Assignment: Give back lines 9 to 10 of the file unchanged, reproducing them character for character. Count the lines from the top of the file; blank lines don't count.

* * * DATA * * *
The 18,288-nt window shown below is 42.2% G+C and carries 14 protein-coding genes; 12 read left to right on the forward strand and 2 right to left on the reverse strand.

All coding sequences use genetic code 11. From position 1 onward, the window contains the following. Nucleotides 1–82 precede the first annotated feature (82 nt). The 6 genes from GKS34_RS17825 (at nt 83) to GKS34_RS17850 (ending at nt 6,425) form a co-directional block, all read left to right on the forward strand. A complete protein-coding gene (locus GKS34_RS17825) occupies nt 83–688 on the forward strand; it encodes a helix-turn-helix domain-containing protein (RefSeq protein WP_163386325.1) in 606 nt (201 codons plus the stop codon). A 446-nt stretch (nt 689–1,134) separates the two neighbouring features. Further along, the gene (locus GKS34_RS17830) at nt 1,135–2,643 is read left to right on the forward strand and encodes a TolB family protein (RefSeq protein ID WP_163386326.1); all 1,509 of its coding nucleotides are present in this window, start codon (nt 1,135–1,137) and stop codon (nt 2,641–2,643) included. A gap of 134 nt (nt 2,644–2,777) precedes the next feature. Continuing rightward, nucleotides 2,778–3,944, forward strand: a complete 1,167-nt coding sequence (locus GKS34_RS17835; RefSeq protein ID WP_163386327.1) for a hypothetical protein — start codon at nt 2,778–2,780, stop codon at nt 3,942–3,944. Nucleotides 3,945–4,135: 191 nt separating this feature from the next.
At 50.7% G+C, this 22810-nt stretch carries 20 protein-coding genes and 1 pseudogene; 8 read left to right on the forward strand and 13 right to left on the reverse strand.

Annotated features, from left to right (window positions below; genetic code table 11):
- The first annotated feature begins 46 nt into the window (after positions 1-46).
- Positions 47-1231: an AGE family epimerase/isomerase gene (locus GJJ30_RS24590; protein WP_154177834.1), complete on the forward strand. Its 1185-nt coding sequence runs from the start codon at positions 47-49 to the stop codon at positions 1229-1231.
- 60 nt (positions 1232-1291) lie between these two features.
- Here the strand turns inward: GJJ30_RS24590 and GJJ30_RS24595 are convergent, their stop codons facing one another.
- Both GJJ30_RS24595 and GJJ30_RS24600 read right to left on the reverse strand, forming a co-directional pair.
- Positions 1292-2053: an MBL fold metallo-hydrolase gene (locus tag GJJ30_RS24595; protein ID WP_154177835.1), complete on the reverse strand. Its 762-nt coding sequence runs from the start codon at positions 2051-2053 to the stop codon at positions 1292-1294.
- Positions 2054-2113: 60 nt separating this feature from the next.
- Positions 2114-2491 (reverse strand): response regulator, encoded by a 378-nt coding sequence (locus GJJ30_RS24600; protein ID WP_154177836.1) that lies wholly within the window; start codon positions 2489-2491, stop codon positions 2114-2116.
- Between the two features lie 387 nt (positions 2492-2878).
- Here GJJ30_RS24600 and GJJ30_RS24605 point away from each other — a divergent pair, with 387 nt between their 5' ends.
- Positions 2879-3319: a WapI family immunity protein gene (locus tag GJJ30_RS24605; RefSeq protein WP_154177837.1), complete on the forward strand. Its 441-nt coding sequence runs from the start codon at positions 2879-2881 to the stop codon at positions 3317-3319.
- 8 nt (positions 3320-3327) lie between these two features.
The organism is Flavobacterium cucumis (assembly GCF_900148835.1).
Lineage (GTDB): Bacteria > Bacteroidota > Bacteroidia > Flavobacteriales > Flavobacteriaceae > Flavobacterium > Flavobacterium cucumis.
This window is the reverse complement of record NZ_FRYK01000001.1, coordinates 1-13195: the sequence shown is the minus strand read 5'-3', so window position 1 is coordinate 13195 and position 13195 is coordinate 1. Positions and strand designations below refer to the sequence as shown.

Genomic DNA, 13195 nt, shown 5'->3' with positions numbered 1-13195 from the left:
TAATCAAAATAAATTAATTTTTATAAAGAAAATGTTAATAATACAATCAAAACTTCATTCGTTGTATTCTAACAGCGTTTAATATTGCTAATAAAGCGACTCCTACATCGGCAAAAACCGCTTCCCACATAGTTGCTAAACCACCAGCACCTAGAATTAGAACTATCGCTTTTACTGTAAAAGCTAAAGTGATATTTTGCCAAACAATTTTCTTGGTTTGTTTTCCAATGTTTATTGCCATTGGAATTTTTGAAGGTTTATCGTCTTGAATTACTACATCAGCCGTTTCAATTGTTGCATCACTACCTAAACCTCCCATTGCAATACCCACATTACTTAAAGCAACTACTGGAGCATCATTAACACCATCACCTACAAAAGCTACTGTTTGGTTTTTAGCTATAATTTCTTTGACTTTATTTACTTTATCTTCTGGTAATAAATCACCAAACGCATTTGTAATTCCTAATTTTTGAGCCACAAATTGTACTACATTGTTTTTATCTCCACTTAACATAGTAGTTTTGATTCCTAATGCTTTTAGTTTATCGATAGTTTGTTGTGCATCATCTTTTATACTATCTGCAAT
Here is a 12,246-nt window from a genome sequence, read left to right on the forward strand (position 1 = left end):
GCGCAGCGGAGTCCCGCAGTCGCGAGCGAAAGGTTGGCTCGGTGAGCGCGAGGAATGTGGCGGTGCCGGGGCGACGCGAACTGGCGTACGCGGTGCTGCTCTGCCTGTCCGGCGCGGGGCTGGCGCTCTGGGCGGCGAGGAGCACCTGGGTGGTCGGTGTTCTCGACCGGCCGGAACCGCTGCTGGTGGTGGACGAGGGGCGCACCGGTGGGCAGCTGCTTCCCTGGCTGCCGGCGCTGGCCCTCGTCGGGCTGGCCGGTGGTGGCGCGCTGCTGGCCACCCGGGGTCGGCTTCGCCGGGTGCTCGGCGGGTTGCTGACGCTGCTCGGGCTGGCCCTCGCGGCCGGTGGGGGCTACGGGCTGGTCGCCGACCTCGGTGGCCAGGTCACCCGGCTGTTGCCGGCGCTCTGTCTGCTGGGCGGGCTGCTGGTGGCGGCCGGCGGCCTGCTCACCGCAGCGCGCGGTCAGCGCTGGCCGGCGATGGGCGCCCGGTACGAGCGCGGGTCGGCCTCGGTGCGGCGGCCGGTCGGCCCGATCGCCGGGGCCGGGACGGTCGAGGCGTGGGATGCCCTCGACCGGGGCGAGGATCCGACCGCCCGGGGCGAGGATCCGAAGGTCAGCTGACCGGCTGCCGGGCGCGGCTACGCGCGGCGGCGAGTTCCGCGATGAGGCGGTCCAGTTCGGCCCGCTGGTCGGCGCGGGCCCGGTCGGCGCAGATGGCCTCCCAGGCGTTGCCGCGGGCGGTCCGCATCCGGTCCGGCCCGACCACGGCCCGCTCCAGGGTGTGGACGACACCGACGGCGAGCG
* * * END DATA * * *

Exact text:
- Both GJJ30_RS24595 and GJJ30_RS24600 read right to left on the reverse strand, forming a co-directional pair.
- Positions 1292-2053: an MBL fold metallo-hydrolase gene (locus tag GJJ30_RS24595; protein ID WP_154177835.1), complete on the reverse strand. Its 762-nt coding sequence runs from the start codon at positions 2051-2053 to the stop codon at positions 1292-1294.